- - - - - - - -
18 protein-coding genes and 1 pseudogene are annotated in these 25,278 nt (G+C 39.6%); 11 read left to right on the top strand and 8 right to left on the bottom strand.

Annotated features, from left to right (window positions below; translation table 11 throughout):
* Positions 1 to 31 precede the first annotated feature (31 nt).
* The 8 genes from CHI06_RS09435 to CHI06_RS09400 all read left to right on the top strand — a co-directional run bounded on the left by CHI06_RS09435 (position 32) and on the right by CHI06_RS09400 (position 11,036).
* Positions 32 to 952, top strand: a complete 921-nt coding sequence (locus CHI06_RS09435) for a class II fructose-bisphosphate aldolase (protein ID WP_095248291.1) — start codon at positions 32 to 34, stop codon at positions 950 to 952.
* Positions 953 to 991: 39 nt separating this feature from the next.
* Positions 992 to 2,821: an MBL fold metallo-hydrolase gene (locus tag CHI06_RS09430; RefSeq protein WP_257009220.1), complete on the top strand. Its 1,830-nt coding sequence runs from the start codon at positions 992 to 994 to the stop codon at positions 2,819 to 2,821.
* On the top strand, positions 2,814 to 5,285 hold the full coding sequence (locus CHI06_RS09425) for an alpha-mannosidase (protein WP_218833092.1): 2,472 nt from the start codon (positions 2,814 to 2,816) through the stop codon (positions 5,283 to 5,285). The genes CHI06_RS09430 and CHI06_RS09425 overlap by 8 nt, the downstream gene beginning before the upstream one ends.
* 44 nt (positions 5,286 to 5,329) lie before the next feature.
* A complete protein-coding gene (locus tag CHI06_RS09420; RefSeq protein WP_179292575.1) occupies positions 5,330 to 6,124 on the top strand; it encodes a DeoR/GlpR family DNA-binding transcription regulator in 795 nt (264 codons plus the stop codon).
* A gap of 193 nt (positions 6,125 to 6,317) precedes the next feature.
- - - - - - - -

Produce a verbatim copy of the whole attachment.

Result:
18 protein-coding genes and 1 pseudogene are annotated in these 25,278 nt (G+C 39.6%); 11 read left to right on the top strand and 8 right to left on the bottom strand.

Annotated features, from left to right (window positions below; translation table 11 throughout):
* Positions 1 to 31 precede the first annotated feature (31 nt).
* The 8 genes from CHI06_RS09435 to CHI06_RS09400 all read left to right on the top strand — a co-directional run bounded on the left by CHI06_RS09435 (position 32) and on the right by CHI06_RS09400 (position 11,036).
* Positions 32 to 952, top strand: a complete 921-nt coding sequence (locus CHI06_RS09435) for a class II fructose-bisphosphate aldolase (protein ID WP_095248291.1) — start codon at positions 32 to 34, stop codon at positions 950 to 952.
* Positions 953 to 991: 39 nt separating this feature from the next.
* Positions 992 to 2,821: an MBL fold metallo-hydrolase gene (locus tag CHI06_RS09430; RefSeq protein WP_257009220.1), complete on the top strand. Its 1,830-nt coding sequence runs from the start codon at positions 992 to 994 to the stop codon at positions 2,819 to 2,821.
* On the top strand, positions 2,814 to 5,285 hold the full coding sequence (locus CHI06_RS09425) for an alpha-mannosidase (protein WP_218833092.1): 2,472 nt from the start codon (positions 2,814 to 2,816) through the stop codon (positions 5,283 to 5,285). The genes CHI06_RS09430 and CHI06_RS09425 overlap by 8 nt, the downstream gene beginning before the upstream one ends.
* 44 nt (positions 5,286 to 5,329) lie before the next feature.
* A complete protein-coding gene (locus tag CHI06_RS09420; RefSeq protein WP_179292575.1) occupies positions 5,330 to 6,124 on the top strand; it encodes a DeoR/GlpR family DNA-binding transcription regulator in 795 nt (264 codons plus the stop codon).
* A gap of 193 nt (positions 6,125 to 6,317) precedes the next feature.